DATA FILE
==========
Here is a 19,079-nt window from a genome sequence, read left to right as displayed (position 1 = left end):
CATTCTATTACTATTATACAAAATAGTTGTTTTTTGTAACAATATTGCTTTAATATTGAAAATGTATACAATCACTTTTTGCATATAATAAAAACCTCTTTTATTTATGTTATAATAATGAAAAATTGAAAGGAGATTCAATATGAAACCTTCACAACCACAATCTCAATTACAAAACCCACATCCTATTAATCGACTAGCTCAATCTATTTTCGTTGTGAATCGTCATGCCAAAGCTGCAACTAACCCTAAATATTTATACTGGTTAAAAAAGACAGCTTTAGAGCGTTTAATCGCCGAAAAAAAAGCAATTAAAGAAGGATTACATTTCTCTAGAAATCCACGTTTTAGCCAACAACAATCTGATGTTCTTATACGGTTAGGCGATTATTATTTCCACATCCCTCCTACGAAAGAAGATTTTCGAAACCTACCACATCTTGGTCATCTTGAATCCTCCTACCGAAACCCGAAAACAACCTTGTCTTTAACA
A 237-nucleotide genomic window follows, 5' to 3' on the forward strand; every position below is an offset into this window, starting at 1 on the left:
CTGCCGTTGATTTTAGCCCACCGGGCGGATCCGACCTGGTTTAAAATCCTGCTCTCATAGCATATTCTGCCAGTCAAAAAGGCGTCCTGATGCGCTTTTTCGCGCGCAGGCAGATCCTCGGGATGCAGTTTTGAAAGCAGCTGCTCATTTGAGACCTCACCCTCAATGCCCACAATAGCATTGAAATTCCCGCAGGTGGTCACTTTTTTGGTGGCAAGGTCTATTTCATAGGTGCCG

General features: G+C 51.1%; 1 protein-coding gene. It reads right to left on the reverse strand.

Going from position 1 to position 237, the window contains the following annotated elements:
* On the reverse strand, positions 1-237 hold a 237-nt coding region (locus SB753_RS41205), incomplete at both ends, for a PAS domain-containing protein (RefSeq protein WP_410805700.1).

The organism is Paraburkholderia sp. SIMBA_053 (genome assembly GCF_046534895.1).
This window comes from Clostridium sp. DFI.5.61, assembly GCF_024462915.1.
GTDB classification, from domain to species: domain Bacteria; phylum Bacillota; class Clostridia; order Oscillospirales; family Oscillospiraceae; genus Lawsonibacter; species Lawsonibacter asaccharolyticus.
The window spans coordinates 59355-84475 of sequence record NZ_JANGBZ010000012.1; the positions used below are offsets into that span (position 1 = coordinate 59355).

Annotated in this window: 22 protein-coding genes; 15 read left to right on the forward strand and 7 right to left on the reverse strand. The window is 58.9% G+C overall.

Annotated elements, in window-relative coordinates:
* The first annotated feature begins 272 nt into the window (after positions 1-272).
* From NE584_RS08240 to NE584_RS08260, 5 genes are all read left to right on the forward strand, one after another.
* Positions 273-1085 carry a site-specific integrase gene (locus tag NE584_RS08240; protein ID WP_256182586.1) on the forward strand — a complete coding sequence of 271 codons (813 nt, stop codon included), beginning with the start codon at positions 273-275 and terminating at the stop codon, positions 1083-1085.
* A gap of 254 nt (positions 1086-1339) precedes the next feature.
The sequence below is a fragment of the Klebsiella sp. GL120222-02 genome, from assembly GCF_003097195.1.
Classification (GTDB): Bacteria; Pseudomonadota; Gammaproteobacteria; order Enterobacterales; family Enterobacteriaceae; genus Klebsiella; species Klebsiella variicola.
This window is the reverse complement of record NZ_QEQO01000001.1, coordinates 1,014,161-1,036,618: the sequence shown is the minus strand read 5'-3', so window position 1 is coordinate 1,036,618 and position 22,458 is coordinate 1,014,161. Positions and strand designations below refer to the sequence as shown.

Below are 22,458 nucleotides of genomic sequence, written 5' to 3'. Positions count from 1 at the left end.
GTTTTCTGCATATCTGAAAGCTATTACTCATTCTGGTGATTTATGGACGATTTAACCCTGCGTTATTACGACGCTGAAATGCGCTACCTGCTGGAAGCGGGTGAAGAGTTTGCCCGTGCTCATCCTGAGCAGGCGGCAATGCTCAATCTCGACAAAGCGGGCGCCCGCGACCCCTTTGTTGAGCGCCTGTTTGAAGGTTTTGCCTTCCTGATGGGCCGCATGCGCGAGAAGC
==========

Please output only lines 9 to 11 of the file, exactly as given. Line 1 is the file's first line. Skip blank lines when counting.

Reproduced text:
This window comes from Clostridium sp. DFI.5.61, assembly GCF_024462915.1.
GTDB classification, from domain to species: domain Bacteria; phylum Bacillota; class Clostridia; order Oscillospirales; family Oscillospiraceae; genus Lawsonibacter; species Lawsonibacter asaccharolyticus.
The window spans coordinates 59355-84475 of sequence record NZ_JANGBZ010000012.1; the positions used below are offsets into that span (position 1 = coordinate 59355).